What You Need To Know:
- Whether you’re making mocktails or cocktails, start with organic raw ingredients whenever possible.
- Use ingredients with natural sweetness, or make your own syrups so you know exactly what kind—and how much—sugar is going into your drink.
- Don’t be afraid to highlight unusual flavor notes.
- If using alcohol, buy organic varieties, or use other fermented beverages like kombucha.
By Jessica Hamlin
‘Tis the season to eat, drink and be merry. Right?
But hold-up before that next toast: holiday drinks can sneak in as much sugar—and as little nutrition—as a couple slices of fruitcake!
So while cocktails aren’t exactly health food, it is possible to raise the bar on holiday drinks. In fact, you can imbibe with mocktails and cocktails that are actually good for you, packed with immune-boosting, gut-healthy ingredients. Call it a Christmas miracle.
The first rule of thumb—stock up on high-quality ingredients, some of which can even help counter the effects of alcohol so you can “detox while you retox.”
“A great cocktail is all about balance,” Julia Momose, head bartender at Chicago’s GreenRiver tells Clean Plates. “Each component in the drink should have its moment to shine. I believe in only adding ingredients if they better the whole.”
Momose shared a recipe for a Ginger-Beet Mocktail—watch the video above to see how it’s made, or follow the recipe below. You can transform this non-alcoholic drink into a cocktail with an ounce or two of your favorite spirit. (Use organic liquors whenever possible like Greenbar Collective’s Tru organic vodka and gin.) This holiday-ready drink features red beet juice, ginger, grapefruit and lime and is made especially merry when crowned with a thyme “wreath” garnish. You can deck the halls and your glass.
This mocktail is a great winter tonic, too: Research has shown beet juice to be high in antioxidants and naturally occurring nitrates, which improve blood flow and lower blood pressure; ginger aids in digestion, immunity and a host of other health functions; grapefruit is high in immunity-boosting and age-fighting vitamins C and A; lime takes that vitamin C to another level.
Want an even easier idea? With its effervescence and variety of flavors, fermented tea drink kombucha is a mixology natural. It’s packed with probiotics, and those good bacteria help maintain gut health, leading to better digestion and immunity—just what we need this time of year.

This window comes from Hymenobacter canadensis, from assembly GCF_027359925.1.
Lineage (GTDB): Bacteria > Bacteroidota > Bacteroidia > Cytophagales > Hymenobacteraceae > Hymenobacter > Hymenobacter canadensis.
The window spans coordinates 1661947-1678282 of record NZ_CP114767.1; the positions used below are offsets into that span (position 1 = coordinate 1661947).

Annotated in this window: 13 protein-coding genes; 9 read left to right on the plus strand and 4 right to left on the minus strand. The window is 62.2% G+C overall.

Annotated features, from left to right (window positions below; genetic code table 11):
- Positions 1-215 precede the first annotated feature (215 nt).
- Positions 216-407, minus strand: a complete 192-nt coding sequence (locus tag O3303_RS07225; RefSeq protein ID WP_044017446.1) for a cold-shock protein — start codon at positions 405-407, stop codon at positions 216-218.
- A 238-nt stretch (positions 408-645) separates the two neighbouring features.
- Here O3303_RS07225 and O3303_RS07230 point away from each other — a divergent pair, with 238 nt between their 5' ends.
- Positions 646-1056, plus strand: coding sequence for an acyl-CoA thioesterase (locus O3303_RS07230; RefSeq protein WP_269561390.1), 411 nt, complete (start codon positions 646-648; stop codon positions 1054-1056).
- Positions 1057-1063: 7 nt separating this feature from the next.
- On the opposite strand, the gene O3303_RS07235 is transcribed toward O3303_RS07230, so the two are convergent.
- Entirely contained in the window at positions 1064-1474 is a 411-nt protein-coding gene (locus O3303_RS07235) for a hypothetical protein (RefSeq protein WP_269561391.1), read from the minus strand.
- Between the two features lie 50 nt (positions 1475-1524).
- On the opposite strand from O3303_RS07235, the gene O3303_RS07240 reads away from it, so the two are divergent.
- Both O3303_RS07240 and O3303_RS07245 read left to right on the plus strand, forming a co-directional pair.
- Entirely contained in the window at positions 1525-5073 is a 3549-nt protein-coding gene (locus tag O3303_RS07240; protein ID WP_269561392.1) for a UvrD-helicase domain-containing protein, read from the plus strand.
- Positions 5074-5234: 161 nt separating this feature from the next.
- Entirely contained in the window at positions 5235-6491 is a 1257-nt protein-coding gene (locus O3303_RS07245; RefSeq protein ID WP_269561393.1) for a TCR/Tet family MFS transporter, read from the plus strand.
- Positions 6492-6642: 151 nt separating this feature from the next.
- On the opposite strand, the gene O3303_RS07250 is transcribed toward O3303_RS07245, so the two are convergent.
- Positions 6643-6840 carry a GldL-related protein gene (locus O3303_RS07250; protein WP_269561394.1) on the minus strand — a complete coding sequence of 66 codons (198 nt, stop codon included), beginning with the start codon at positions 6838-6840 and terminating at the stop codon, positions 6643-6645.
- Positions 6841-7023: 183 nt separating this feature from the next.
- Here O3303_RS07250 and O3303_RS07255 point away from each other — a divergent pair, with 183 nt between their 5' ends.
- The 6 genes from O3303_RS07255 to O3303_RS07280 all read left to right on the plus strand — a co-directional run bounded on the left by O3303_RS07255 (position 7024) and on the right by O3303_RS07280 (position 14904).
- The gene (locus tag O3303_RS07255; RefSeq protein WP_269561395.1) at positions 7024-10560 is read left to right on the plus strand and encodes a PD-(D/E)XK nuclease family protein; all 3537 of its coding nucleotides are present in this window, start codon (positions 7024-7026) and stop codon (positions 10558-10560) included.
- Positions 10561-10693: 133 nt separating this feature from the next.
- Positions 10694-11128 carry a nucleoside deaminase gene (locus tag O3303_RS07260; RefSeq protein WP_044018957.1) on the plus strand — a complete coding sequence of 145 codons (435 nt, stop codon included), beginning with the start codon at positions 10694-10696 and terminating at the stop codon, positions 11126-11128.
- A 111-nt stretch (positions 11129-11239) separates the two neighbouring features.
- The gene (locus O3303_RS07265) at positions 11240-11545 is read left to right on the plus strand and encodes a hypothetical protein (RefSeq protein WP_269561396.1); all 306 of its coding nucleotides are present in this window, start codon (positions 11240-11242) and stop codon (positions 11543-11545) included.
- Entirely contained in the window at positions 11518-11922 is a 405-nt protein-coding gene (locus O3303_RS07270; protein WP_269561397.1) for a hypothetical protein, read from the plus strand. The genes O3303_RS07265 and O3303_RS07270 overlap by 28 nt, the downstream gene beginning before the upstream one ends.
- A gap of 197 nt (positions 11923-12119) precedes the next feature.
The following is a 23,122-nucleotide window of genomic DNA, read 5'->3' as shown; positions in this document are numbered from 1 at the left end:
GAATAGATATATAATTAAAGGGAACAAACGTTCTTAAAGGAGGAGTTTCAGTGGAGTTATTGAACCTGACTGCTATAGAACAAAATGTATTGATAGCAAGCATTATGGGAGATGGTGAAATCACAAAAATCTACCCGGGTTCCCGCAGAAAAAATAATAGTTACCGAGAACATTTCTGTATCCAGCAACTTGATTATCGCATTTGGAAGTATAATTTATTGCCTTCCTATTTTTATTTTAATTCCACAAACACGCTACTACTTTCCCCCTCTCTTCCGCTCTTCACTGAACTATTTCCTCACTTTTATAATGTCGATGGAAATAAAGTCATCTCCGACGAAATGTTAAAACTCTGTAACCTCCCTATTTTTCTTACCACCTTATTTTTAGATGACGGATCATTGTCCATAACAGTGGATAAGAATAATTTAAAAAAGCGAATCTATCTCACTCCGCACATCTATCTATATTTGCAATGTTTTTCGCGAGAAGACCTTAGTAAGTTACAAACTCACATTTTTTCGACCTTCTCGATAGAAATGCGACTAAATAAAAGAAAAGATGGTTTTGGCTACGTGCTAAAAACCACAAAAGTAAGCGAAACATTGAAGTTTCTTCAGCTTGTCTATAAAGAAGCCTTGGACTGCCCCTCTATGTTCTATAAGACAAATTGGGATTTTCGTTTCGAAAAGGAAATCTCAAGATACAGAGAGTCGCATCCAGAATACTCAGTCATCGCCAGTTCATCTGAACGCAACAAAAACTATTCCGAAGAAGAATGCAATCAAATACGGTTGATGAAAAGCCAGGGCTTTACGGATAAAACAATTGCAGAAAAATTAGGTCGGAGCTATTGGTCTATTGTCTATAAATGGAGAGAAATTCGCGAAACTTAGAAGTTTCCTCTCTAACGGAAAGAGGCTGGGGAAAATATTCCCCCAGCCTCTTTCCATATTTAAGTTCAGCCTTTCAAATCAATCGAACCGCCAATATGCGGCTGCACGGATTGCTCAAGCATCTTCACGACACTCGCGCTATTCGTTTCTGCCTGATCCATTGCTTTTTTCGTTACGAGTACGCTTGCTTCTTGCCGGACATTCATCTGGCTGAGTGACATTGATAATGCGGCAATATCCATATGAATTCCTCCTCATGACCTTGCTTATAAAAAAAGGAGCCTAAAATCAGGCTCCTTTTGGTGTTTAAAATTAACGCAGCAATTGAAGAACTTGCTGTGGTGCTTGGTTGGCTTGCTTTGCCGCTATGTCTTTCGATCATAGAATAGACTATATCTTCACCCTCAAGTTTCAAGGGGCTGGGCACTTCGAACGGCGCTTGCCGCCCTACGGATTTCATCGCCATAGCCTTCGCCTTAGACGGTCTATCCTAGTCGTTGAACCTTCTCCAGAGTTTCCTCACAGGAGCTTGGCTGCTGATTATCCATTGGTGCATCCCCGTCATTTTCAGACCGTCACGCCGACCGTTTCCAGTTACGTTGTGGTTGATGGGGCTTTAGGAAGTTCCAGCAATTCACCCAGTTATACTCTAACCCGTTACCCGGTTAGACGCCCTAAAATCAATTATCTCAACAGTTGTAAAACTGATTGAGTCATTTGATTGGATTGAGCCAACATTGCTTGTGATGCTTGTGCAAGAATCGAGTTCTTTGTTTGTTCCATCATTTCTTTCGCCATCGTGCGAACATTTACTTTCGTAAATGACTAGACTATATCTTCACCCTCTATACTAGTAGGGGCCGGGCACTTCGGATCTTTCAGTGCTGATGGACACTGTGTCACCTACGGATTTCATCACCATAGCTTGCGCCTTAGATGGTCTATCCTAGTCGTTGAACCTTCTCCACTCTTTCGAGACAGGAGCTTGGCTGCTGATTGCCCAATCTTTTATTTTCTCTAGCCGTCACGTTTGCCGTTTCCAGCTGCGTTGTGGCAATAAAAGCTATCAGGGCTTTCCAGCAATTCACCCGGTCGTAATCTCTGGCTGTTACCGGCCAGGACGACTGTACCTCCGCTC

However, not all kombuchas are created equal. Some brands can have as many as 20 grams of sugar per bottle or more. Yowza! Look instead for GT’s Kombucha, the most widely available brand. Flavors include gingerade, lemonade and Christmas-appropriate cranberry, each with only 4 grams of sugar per 16-ounce bottle.
Whip up a Pomegranate Kombucha Cocktail when you need some holiday cheer. It’s antioxidant-rich and can be paired with everything from biodynamic Prosecco to organic vodka. For those who simply want to open up a bottle, organic Kombrewcha Kombucha is a light beerlike beverage with only 65 calories and 4g of sugar. Sounds like another reason to celebrate!
- 1 large knob of fresh ginger, peeled and cut into chunks
- 1 tablespoon raw honey
- 2 ounces beet juice
- 1 1/2 ounces fresh lime juice
- 1 ounce fresh grapefruit juice
- Sparkling water
- Freshly ground black pepper and thyme sprigs, for garnish
- Place the ginger into a high-speed blender with 1 cup water. Blend thoroughly, about 20 seconds. Place cheese cloth over a large measuring cup (you can also use a thin tea towel). Pour the ginger juice into the cup, allowing the pulp to remain in the cheesecloth. Let drain. Discard the pulp or use it in foods like stews, soups, oatmeal, or rice.
- Pour 1/2 ounce of the ginger liquid into the measuring cup and add the honey. Stir until well incorporated.
- Place all of the remaining ingredients, including the ginger-honey juice, in a cocktail shaker and shake until incorporated.
- Pour mixture into a glass with ice and top with as much sparkling water as you would like.
- Garnish with freshly ground black pepper and thyme sprigs (entwined into a wreath shape, if possible).